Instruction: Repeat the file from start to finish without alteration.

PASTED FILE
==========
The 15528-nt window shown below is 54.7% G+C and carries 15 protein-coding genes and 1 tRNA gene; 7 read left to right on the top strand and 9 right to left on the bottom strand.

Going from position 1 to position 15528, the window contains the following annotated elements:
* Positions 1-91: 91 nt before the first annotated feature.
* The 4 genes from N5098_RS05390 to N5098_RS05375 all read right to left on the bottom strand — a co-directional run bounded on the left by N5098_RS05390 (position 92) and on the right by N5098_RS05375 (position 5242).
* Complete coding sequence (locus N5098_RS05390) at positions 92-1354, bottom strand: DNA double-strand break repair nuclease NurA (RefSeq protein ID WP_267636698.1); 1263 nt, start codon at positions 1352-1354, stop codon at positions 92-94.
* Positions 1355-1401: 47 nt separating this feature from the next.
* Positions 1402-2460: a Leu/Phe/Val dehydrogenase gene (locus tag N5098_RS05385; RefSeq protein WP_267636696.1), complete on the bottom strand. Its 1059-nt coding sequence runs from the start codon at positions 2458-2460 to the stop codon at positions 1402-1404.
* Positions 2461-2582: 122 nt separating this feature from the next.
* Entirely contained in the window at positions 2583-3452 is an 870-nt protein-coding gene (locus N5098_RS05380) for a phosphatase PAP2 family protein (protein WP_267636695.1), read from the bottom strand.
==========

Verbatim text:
The 15528-nt window shown below is 54.7% G+C and carries 15 protein-coding genes and 1 tRNA gene; 7 read left to right on the top strand and 9 right to left on the bottom strand.

Going from position 1 to position 15528, the window contains the following annotated elements:
* Positions 1-91: 91 nt before the first annotated feature.
* The 4 genes from N5098_RS05390 to N5098_RS05375 all read right to left on the bottom strand — a co-directional run bounded on the left by N5098_RS05390 (position 92) and on the right by N5098_RS05375 (position 5242).
* Complete coding sequence (locus N5098_RS05390) at positions 92-1354, bottom strand: DNA double-strand break repair nuclease NurA (RefSeq protein ID WP_267636698.1); 1263 nt, start codon at positions 1352-1354, stop codon at positions 92-94.
* Positions 1355-1401: 47 nt separating this feature from the next.
* Positions 1402-2460: a Leu/Phe/Val dehydrogenase gene (locus tag N5098_RS05385; RefSeq protein WP_267636696.1), complete on the bottom strand. Its 1059-nt coding sequence runs from the start codon at positions 2458-2460 to the stop codon at positions 1402-1404.
* Positions 2461-2582: 122 nt separating this feature from the next.
* Entirely contained in the window at positions 2583-3452 is an 870-nt protein-coding gene (locus N5098_RS05380) for a phosphatase PAP2 family protein (protein WP_267636695.1), read from the bottom strand.